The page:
ments [5]. Iron-cobalt alloys are used for dental prosthetics for the determination of iron(II) and cobalt(II) in various
[6]. There has been growing concern about the role of complex materials using 2-hydroxy-1-naphthaldehyde-p-
iron and cobalt in biochemical and environmental systems. hydroxybenzoichydrazone as chromogenic agent. We are also
Normally small amounts of iron and cobalt are essential for reporting a highly selective second-order derivative method
oxygen transport and enzymatic activation, respectively, in for the simultaneous determination of iron and cobalt in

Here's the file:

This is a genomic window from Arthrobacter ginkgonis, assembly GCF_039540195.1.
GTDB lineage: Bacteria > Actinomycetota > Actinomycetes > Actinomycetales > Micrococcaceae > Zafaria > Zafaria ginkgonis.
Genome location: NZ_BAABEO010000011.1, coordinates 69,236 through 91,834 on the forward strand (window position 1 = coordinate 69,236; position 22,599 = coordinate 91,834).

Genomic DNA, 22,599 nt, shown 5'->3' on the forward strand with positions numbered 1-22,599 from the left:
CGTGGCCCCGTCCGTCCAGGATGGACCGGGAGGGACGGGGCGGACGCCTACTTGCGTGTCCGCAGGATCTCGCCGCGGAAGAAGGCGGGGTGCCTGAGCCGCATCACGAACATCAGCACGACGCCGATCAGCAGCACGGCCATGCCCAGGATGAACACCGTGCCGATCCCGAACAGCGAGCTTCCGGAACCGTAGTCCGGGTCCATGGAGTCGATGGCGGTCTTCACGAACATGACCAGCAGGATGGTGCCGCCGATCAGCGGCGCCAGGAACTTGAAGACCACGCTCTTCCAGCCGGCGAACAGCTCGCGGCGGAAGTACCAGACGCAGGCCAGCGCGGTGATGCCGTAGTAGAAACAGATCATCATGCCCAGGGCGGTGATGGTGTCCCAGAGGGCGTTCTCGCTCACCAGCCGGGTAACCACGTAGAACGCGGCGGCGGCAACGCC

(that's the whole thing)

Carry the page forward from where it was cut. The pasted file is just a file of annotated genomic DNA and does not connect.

all mammals. But excessive intake of iron causes siderosis and different samples.
damage to organs [7]. A high dosage of cobalt is very toxic
to plants and moderately toxic to mammals when injected 2. Experimental
intravenously. Hence, quantification of various biological
samples for iron and cobalt is very important to know their 2.1. Preparation of Reagents. 0.01 M iron(II) and cobalt(II)
influence on these systems. solutions were prepared by dissolving appropriate amounts